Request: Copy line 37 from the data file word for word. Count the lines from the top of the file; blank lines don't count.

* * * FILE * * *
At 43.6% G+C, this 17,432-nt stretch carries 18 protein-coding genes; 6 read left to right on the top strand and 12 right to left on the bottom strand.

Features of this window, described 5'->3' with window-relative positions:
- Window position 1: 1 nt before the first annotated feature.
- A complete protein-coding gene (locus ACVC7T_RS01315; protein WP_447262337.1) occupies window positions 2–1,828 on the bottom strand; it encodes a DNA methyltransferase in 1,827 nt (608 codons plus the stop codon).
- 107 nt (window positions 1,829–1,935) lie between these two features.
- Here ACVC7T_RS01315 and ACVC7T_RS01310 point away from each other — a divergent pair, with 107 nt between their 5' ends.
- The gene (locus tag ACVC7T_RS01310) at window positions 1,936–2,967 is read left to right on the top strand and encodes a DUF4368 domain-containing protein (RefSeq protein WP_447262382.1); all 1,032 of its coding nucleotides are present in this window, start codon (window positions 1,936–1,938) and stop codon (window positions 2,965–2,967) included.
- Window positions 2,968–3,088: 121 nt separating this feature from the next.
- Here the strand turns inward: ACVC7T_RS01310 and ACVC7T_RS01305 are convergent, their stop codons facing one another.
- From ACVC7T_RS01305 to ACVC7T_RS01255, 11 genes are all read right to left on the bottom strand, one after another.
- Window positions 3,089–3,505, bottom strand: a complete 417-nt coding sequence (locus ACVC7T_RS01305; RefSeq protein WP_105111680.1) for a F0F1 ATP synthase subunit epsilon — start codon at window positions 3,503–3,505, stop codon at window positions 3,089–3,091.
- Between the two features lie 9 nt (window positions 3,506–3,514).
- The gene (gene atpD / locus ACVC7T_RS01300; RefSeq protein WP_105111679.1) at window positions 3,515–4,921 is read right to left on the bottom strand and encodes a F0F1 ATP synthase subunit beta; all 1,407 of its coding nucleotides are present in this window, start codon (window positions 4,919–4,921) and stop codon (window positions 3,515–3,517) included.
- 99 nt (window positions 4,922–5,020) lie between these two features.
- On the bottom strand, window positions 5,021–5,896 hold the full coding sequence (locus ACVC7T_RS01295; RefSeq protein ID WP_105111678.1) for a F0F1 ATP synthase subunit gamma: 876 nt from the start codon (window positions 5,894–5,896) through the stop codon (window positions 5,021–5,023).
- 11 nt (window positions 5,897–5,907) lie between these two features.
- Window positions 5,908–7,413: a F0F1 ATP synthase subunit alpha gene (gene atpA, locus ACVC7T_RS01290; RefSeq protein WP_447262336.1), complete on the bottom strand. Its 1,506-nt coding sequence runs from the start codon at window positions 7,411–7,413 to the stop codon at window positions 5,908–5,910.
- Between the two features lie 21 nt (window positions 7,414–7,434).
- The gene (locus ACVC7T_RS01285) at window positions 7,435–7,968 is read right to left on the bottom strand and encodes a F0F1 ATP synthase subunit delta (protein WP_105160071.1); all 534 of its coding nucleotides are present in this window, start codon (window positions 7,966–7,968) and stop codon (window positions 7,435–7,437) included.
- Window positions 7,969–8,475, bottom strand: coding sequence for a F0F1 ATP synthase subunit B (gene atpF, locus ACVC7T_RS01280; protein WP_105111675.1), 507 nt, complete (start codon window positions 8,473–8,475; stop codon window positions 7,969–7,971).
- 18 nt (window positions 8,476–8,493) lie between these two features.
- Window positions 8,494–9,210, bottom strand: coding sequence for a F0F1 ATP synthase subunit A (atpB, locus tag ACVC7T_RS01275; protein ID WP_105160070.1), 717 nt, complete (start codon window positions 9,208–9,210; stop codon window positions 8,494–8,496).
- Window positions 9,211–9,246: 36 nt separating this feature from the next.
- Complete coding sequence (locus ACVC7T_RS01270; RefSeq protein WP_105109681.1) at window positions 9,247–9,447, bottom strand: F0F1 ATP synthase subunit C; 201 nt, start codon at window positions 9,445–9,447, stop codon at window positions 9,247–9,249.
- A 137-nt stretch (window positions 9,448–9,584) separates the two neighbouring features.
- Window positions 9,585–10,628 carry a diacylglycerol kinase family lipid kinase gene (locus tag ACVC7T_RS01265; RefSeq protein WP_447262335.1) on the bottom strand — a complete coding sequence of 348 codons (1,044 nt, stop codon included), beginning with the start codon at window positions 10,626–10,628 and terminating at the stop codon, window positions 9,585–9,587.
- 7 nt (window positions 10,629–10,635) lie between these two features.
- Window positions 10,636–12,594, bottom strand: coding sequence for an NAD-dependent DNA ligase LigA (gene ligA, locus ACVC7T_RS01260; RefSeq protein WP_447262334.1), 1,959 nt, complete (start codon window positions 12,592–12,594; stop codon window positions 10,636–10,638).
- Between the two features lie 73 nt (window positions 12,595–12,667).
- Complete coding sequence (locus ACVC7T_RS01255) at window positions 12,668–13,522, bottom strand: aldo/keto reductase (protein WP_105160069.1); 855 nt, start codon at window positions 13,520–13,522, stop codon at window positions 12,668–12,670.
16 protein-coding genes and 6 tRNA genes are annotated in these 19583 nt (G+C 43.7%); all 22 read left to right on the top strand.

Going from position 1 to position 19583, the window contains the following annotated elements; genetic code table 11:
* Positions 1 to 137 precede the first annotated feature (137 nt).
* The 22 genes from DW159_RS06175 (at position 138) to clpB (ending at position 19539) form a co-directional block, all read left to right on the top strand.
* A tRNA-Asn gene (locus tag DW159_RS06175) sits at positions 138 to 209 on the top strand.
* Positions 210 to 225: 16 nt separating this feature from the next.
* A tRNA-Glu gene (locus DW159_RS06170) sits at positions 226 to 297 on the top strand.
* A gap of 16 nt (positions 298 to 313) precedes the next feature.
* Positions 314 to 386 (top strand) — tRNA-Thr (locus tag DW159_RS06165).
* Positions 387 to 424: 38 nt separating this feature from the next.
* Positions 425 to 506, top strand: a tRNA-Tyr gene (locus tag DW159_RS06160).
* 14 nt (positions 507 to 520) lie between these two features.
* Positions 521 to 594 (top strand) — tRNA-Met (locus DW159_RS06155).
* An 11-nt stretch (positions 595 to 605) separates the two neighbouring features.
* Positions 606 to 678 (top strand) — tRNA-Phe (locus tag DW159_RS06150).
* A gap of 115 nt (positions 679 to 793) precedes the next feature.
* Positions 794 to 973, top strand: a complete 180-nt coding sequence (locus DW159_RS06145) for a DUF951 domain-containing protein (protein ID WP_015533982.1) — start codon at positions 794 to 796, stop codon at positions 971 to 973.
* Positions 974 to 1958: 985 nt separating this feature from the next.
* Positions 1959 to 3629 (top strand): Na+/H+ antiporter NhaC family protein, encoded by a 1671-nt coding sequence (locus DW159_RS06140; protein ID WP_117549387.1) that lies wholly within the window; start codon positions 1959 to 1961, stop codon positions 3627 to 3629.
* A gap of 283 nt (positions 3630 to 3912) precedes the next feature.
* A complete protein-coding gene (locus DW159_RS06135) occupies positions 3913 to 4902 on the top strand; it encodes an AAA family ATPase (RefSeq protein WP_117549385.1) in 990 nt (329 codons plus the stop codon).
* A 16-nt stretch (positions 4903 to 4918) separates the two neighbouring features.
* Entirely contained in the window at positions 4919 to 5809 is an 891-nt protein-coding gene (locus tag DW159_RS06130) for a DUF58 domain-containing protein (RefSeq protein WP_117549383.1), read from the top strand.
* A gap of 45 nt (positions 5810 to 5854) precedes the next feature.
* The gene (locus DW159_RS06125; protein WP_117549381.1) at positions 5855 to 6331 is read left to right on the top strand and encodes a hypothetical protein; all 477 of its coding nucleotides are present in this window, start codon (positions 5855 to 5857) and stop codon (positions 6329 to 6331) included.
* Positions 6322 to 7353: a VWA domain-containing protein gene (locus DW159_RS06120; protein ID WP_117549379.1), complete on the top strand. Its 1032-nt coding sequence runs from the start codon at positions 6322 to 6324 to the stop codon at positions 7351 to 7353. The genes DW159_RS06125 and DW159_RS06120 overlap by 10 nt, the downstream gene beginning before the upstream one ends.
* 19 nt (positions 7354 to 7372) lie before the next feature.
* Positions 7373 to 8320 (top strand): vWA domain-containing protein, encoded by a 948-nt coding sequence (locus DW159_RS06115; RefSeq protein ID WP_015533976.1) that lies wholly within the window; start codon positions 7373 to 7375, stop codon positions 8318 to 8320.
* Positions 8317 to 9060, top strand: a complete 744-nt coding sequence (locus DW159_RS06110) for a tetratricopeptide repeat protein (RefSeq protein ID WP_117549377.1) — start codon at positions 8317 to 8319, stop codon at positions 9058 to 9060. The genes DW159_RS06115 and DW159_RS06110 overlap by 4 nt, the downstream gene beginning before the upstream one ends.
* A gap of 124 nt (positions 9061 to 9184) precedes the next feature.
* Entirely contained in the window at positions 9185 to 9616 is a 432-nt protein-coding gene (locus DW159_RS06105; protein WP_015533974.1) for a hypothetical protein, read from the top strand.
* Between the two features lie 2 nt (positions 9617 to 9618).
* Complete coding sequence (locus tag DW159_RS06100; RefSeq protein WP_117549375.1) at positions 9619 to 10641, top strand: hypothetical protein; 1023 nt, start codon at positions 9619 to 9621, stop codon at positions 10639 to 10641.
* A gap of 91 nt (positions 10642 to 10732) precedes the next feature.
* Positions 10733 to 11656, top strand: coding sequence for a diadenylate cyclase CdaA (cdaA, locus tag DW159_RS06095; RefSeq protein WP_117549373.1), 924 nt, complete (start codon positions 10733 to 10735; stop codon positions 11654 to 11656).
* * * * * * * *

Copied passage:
* A tRNA-Glu gene (locus DW159_RS06170) sits at positions 226 to 297 on the top strand.